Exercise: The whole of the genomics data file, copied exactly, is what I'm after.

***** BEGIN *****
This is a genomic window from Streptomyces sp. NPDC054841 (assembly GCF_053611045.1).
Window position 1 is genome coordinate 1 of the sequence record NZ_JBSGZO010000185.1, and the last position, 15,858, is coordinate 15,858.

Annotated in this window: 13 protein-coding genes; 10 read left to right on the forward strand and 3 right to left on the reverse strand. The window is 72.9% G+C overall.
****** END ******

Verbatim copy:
This is a genomic window from Streptomyces sp. NPDC054841 (assembly GCF_053611045.1).
Window position 1 is genome coordinate 1 of the sequence record NZ_JBSGZO010000185.1, and the last position, 15,858, is coordinate 15,858.

Annotated in this window: 13 protein-coding genes; 10 read left to right on the forward strand and 3 right to left on the reverse strand. The window is 72.9% G+C overall.